Lyon is a fascinating fusion of classical and contemporary; the city’s vastly different districts blend beautifully together resulting in living history amidst a bustling modern city. Lyon is France’s third largest city, trailing Paris and Marseilles. Lyon is located in the Rhone-Alps region of France. We had spectacular access to the city, free parking which is rare in any city, at the Quay Marechal-Joffre. Here we were welcomed by a young Frenchman who caught a dock line for us and helped to secure Detour to the quay. He and some buddies were drinking beers, smoking cigarettes, talking, and casting a fishing line into the Saone River on a sunny afternoon. The French are marvelous loungers! His English was spectacular, and appreciated. Seeing our American flag he asked from where we had come and enthusiastically suggested some sights to see in Lyon. A great first impression to the city, especially after arriving from the sleepy vineyards of Les Roches de Condrieu. We had a lot of touring ahead of us, with 10% of the city listed as UNESCO World Heritage sights. Lyon was founded by Romans during 1st Century BC; and so we began with the old, crossing the river to explore Lyon’s old town, Du Vieux District, along the right bank of the Saone. Here we toured the Roman Theatres of Fourviere, freely roaming through the remains of these massive theaters listed as Historical Monuments in 1905. Among the tourists were French elementary students on class trips and college-age art students drafting the scene from various views. The Great Theater is the oldest in France, built by Augustus in 15 BC, it was dedicated to tragedies and comedies and had capacity of 4,700 spectators. Just above the Great Theater, remains of the town shops that had lined the street.
The Odeon Theater was smaller, with capacity for 3,000 spectators, and performances were primarily political, philosophical orators, musicians, or poets. Atop the hill above the Roman theaters rises the Basilica of Notre-Dame de Fourviere, our next stop. Construction for the Basilica began in 1872; the Basilica was inaugurated in 1896 with interior decoration continuing until after World War II. The building is dedicated to the Virgin Mary, who saved the city of Lyon from a cholera epidemic that swept Europe in 1643. Annually on December 8th, Lyon celebrates the Virgin Mary (the day of Immaculate Conception) through a Festival of Lights where candles are lit throughout the entire city. The Basilica is stunning! Its walls and ceiling are covered in mosaics that shimmered with golden highlights. Statues adorned pillars and archways on both the interior and exterior. The voluminous chapel beneath, with tiled floors and lightly colored walls, contained various representations of the Virgin Mary. From outside at the front of the Basilica, a panoramic view of Lyon between the majestic Rhone and Saone Rivers.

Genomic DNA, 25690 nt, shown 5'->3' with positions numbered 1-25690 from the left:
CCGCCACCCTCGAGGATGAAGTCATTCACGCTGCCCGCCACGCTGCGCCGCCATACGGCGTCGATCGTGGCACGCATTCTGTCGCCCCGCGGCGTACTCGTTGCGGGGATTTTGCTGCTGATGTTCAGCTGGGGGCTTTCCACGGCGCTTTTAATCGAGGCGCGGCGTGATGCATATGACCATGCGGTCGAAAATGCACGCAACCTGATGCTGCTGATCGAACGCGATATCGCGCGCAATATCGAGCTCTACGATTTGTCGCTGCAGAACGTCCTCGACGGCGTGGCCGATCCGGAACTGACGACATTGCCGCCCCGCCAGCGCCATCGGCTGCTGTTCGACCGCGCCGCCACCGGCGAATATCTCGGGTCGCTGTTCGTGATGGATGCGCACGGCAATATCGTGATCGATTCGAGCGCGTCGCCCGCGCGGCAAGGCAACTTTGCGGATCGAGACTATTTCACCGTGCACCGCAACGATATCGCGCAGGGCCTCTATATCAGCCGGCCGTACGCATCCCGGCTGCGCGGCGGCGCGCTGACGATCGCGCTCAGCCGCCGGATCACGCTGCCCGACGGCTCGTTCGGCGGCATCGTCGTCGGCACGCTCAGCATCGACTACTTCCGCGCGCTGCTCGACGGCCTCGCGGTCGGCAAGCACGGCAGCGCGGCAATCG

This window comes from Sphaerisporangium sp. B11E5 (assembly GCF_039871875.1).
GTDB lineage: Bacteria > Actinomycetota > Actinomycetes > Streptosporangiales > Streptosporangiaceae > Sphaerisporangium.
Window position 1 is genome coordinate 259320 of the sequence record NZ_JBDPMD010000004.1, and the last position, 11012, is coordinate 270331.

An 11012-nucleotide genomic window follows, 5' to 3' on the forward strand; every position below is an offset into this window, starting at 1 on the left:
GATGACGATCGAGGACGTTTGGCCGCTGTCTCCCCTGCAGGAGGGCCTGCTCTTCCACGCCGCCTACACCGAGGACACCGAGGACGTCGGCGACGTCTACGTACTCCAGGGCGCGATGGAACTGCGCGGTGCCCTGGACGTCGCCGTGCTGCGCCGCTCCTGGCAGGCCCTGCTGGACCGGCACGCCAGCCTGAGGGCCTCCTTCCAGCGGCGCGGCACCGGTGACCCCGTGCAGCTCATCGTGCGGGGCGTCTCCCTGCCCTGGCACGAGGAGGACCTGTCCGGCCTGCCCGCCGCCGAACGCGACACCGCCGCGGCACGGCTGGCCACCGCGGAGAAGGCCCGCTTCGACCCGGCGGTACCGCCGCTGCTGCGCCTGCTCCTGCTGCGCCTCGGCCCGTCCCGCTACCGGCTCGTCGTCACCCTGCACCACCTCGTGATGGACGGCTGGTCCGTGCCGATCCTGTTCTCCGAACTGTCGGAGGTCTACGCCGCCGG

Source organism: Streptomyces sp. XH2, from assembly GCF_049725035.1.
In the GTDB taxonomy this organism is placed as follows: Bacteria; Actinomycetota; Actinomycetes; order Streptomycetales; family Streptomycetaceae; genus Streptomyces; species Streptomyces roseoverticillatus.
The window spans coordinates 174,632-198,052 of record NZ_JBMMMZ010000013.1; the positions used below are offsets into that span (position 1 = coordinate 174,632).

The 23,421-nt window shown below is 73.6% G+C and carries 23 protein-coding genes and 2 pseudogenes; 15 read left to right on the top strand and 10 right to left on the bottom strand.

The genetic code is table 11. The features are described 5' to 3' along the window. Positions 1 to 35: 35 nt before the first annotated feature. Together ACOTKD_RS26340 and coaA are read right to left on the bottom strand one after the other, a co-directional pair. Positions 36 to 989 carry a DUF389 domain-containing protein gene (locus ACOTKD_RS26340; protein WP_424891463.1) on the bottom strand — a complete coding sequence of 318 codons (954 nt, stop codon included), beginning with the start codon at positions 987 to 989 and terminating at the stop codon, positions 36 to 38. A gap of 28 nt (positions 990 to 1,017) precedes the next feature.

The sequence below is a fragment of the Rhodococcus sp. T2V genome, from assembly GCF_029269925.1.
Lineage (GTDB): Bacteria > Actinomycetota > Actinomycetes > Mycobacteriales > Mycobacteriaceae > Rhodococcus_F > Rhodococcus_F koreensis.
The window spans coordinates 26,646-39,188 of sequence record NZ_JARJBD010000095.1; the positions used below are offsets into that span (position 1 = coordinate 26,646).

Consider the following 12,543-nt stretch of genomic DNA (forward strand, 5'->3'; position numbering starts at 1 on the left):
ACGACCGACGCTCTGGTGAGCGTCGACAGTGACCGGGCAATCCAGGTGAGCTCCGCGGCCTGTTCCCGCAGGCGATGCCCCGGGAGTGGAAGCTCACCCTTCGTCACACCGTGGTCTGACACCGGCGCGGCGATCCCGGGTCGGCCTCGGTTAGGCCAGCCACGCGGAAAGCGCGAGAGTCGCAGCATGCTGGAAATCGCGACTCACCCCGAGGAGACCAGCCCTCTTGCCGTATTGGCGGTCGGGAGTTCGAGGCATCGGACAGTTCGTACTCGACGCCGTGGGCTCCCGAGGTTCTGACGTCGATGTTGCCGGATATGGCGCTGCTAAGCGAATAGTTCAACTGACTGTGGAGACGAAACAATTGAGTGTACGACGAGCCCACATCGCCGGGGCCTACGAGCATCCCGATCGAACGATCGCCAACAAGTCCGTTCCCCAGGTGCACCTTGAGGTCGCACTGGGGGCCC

Down, down, down the hill from the Basilica, we promenaded through the Parc des Hauteurs encircled with the aroma of blooming rose gardens. We strolled the streets of Lyon’s old town. Here, beyond what appears to be a normal looking doorway, we discovered a traboule. Lyon, the capital of silk-making, once used traboules, or passageways, to safely transport silk through the city. Now the narrow passages lead into residential buildings, sometimes accessing a courtyard and sometimes traversing between two streets directly through the buildings. The Saint Jean the Baptist Cathedral in the center of old town; built during the 14th century, this cathedral is the seat of the Archbishop of Lyon. The Astronomical Clock on the exterior is still in working condition; it had been used to call canons to prayer and to date religious feasts. Inside, a dark contrast to the Basilica. Back across the Saone River, we were on a mission to locate the mural of famous Lyonnais people (a slightly more unusual city sight). From the riverside, this building looks like any other apartment complex. But take a walk ’round back to see a colorfully and very realistically painted mural depicting 25 historical Lyonnais figures and 6 contemporary Lyonnais figures. (And one, real, Lyonnais man sitting on a bench.) List of famous Lyonnais figures depicted can be found here.Along our trek back toward Detour we passed through the Presqu’ile District and paused at the Place des Terreaux, but not to admire the Hotel de Ville, Town Hall, which stands imposingly over the square… …rather to admire the Fontaine Bartholdi; this fountain is said to depict France as the female driver of the chariot commanding the four great rivers of France (Rhone, Loire, Seine and Garonne), represented by horses. What is interesting about this fountain, besides the fact that in-person you can observe a fine mist “smoking” out of the nostrils of each horse, is that it was sculpted by the very artist who made the Statue of Liberty, Frederic Bartholdi. We’d covered a lot of ground along our own walking tour of Lyon, but there is so much more to see and experience in this fabulous city! Our travel plans to continue northward require us to leave the city behind, but there is soooo much to explore in Lyon.